Rules of Order for Nauvoo City Council, 22 January 1842

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Jan.y. 22nd. 1842.—
s Communication, &; Rules of Order of Col..
Rules of Order of the City Council.
Extract from the minutes of the City Council.
“The Council then received the following communication from the ; to wit:
Mayor’s Office, City of . Illinois, Jan. 22nd, AD. 1842.
Gentlemen of the City Council,
Aldermen, and Councillors:—
I have carefully selected and prepared the following “Rules of Order of the City Council of the City of ,” and present them for your adoption; to wit,—
Rules of Order
of the
City Council of the City of .
Duties of the Mayor.
1st. The Mayor, or President pro tempore, shall take the chair and organize the council, them within thirty minutes after the arrival of the hour to which it shall have been adjourned, and, while presiding, shall restrain all conversation irrelevant to the business then under consideration.
2nd. The Mayor having taken the chair, and a quorum (which shall consist of a majority of the entire council) being present, the council shall be opened by prayer, after which the journal of the preceding meeting shall be read <​by the Recorder​>, to the end that any mistake may be corrected that shall have been made in the entries; after which no alteration of the journal shall be permitted, without the unanimous consent of the members present.
3rd. He <​The​> <​Mayor​> shall decide all questions of order— subject, nevertheless, to an appeal to the council, by any member.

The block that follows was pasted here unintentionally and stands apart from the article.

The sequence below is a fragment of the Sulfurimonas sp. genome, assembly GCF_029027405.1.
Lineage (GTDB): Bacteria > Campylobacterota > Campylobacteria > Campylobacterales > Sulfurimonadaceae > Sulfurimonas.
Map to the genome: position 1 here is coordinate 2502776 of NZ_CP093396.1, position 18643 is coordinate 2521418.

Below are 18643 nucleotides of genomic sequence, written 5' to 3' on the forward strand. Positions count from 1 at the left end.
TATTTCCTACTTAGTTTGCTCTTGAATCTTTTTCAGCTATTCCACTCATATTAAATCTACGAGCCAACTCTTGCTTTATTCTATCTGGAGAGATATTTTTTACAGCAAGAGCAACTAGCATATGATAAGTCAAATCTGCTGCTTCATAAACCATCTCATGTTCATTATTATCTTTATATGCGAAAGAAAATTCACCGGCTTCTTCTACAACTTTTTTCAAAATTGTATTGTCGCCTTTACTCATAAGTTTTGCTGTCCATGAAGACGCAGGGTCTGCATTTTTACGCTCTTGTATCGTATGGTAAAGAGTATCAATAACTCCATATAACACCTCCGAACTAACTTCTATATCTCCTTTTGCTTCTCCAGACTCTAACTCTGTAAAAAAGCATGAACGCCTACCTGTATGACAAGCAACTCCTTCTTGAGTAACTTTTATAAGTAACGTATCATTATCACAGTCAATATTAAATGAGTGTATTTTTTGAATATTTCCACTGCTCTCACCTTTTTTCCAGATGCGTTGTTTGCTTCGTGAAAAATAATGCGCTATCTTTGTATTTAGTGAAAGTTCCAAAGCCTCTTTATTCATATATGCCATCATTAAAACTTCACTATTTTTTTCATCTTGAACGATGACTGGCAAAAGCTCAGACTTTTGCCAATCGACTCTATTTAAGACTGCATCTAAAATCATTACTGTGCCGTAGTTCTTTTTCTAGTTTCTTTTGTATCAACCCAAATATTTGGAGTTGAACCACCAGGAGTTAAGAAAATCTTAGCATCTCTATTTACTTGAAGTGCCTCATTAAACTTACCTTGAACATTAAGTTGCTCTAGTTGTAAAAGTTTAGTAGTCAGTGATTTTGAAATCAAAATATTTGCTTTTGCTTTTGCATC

4th. When the question is taken on any subject under consideration, the Mayor shall call on the members in the affirmative to say, aye,— those in the negative to say, no— and he shall declare the result. When doubts arise on the decision, he may call on the members voting to rise, or take the yeas and nays— the yeas and [p. 1] nays, likewise, may be taken on the call of any four members.
5th. The Mayor shall have a right to vote upon all occasions; and when his vote renders the division equal, the question shall be lost.
6th. The Mayor shall sign his name to all acts, addresses, and resolutions, of the council.
Of the Vice-Mayor.
7th. The council shall elect a Vice-Mayor, to serve as President pro tempore, who shall preside during the absence of the Mayor, and who shall be chosen by ballot— and a majority of the votes of the members present shall be necessary to a choice.
8th. If at any meeting when a majority shall be assembled, neither the Mayor, nor the President pro tempore, shall be present, the council shall proceed to the election of a President for that meeting.